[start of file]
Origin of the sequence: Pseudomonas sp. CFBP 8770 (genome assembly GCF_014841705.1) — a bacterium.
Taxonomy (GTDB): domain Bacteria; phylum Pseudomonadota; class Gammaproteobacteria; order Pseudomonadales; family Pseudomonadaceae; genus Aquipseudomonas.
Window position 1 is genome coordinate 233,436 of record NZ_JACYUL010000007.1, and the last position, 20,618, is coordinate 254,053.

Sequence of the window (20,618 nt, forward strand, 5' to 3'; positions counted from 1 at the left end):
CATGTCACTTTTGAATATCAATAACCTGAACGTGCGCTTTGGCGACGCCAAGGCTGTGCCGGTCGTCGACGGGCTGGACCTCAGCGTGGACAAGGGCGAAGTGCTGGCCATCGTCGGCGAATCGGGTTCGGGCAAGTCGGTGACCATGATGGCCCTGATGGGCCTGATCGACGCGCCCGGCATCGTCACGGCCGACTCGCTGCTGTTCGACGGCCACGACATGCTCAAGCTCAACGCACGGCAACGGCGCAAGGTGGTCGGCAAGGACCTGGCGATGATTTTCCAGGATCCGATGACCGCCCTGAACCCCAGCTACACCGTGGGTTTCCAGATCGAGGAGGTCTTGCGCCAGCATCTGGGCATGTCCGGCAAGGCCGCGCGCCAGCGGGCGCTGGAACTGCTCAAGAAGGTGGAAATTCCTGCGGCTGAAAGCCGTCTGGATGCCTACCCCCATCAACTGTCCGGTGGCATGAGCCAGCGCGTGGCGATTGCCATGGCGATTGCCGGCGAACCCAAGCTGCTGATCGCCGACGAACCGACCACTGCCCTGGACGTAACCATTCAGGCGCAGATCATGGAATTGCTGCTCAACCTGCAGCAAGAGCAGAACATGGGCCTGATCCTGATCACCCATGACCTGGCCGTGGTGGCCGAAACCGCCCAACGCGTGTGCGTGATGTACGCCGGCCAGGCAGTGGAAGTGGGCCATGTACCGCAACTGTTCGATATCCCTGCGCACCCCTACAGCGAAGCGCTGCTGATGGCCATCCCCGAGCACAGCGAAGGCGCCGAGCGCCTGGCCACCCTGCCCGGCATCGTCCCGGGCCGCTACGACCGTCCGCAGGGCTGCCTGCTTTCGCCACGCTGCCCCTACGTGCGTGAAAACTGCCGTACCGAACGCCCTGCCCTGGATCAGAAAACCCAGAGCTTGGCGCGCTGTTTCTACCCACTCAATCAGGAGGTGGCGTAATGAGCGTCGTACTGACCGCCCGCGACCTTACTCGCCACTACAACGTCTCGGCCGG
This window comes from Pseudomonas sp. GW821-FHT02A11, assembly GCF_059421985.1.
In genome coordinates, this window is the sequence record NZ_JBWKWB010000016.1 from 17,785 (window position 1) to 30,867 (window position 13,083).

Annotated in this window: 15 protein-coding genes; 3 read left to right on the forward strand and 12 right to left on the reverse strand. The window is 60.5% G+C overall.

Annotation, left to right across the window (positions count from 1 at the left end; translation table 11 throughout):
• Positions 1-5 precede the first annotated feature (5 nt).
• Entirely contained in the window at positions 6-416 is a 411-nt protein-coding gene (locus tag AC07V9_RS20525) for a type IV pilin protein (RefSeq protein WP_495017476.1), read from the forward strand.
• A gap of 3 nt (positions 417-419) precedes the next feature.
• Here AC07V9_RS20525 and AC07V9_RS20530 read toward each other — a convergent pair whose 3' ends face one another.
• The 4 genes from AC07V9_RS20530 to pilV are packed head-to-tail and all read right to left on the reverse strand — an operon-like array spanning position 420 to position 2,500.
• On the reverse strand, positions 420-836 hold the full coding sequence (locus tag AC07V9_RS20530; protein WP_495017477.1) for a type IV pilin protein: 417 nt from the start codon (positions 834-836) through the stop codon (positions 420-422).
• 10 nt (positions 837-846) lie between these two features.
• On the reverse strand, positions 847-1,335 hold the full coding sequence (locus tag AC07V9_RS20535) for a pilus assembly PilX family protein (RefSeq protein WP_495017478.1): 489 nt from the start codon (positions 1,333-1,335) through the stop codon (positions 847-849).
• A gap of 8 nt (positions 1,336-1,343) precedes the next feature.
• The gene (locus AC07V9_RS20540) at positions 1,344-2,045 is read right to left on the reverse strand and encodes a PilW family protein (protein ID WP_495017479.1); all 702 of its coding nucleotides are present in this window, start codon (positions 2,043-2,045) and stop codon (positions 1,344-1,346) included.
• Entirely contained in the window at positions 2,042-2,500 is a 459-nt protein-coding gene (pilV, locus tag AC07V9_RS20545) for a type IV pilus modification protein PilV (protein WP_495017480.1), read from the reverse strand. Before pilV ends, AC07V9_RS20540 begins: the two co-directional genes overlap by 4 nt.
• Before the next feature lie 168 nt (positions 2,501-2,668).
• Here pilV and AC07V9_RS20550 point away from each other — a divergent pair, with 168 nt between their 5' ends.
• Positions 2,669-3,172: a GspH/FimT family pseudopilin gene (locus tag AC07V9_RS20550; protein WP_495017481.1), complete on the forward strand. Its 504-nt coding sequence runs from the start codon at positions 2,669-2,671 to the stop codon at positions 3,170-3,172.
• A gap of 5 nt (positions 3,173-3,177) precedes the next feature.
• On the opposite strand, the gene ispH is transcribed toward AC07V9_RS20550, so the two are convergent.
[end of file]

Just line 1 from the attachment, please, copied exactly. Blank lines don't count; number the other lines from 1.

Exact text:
Origin of the sequence: Pseudomonas sp. CFBP 8770 (genome assembly GCF_014841705.1) — a bacterium.